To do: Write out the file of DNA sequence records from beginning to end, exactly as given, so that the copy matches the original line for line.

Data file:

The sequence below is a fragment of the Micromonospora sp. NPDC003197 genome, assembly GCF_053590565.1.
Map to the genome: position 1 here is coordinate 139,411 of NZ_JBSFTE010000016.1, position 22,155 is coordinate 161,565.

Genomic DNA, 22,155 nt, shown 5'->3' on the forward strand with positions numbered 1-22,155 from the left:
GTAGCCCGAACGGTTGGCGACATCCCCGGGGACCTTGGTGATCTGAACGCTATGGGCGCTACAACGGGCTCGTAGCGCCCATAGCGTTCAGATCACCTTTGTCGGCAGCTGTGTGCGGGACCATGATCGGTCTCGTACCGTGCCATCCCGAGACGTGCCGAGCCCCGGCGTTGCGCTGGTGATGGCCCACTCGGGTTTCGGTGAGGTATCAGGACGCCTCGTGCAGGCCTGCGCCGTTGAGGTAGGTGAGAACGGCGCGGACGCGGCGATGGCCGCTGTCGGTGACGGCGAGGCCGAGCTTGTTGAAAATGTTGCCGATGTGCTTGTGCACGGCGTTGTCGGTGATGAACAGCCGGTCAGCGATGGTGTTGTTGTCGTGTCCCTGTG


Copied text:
The sequence below is a fragment of the Micromonospora sp. NPDC003197 genome, assembly GCF_053590565.1.
Map to the genome: position 1 here is coordinate 139,411 of NZ_JBSFTE010000016.1, position 22,155 is coordinate 161,565.

Genomic DNA, 22,155 nt, shown 5'->3' on the forward strand with positions numbered 1-22,155 from the left:
GTAGCCCGAACGGTTGGCGACATCCCCGGGGACCTTGGTGATCTGAACGCTATGGGCGCTACAACGGGCTCGTAGCGCCCATAGCGTTCAGATCACCTTTGTCGGCAGCTGTGTGCGGGACCATGATCGGTCTCGTACCGTGCCATCCCGAGACGTGCCGAGCCCCGGCGTTGCGCTGGTGATGGCCCACTCGGGTTTCGGTGAGGTATCAGGACGCCTCGTGCAGGCCTGCGCCGTTGAGGTAGGTGAGAACGGCGCGGACGCGGCGATGGCCGCTGTCGGTGACGGCGAGGCCGAGCTTGTTGAAAATGTTGCCGATGTGCTTGTGCACGGCGTTGTCGGTGATGAACAGCCGGTCAGCGATGGTGTTGTTGTCGTGTCCCTGTG